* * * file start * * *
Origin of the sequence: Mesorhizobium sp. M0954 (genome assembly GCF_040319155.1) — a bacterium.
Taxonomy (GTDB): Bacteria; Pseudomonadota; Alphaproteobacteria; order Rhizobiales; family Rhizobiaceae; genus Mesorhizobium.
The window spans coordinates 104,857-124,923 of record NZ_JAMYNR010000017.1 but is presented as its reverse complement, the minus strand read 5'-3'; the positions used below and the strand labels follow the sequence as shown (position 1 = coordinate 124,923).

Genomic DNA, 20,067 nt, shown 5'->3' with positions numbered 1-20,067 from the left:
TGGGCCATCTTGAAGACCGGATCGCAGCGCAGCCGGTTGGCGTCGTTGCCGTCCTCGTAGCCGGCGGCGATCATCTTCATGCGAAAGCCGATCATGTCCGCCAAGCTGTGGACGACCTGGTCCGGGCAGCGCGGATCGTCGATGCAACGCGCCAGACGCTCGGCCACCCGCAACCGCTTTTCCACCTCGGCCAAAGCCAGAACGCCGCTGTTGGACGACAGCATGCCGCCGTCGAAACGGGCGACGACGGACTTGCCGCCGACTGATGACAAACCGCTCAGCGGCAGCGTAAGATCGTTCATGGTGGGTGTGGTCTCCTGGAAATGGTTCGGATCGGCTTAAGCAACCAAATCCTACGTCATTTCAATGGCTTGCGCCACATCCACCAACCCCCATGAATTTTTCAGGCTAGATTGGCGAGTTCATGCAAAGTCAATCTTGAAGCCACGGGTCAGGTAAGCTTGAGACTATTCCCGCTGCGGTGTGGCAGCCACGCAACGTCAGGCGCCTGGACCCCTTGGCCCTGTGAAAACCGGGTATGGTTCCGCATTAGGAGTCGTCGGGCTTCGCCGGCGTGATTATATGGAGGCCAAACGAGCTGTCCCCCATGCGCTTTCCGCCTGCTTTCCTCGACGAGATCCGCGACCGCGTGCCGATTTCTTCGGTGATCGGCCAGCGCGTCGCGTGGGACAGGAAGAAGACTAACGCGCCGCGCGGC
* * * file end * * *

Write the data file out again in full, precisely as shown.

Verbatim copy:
Origin of the sequence: Mesorhizobium sp. M0954 (genome assembly GCF_040319155.1) — a bacterium.
Taxonomy (GTDB): Bacteria; Pseudomonadota; Alphaproteobacteria; order Rhizobiales; family Rhizobiaceae; genus Mesorhizobium.
The window spans coordinates 104,857-124,923 of record NZ_JAMYNR010000017.1 but is presented as its reverse complement, the minus strand read 5'-3'; the positions used below and the strand labels follow the sequence as shown (position 1 = coordinate 124,923).

Genomic DNA, 20,067 nt, shown 5'->3' with positions numbered 1-20,067 from the left:
TGGGCCATCTTGAAGACCGGATCGCAGCGCAGCCGGTTGGCGTCGTTGCCGTCCTCGTAGCCGGCGGCGATCATCTTCATGCGAAAGCCGATCATGTCCGCCAAGCTGTGGACGACCTGGTCCGGGCAGCGCGGATCGTCGATGCAACGCGCCAGACGCTCGGCCACCCGCAACCGCTTTTCCACCTCGGCCAAAGCCAGAACGCCGCTGTTGGACGACAGCATGCCGCCGTCGAAACGGGCGACGACGGACTTGCCGCCGACTGATGACAAACCGCTCAGCGGCAGCGTAAGATCGTTCATGGTGGGTGTGGTCTCCTGGAAATGGTTCGGATCGGCTTAAGCAACCAAATCCTACGTCATTTCAATGGCTTGCGCCACATCCACCAACCCCCATGAATTTTTCAGGCTAGATTGGCGAGTTCATGCAAAGTCAATCTTGAAGCCACGGGTCAGGTAAGCTTGAGACTATTCCCGCTGCGGTGTGGCAGCCACGCAACGTCAGGCGCCTGGACCCCTTGGCCCTGTGAAAACCGGGTATGGTTCCGCATTAGGAGTCGTCGGGCTTCGCCGGCGTGATTATATGGAGGCCAAACGAGCTGTCCCCCATGCGCTTTCCGCCTGCTTTCCTCGACGAGATCCGCGACCGCGTGCCGATTTCTTCGGTGATCGGCCAGCGCGTCGCGTGGGACAGGAAGAAGACTAACGCGCCGCGCGGC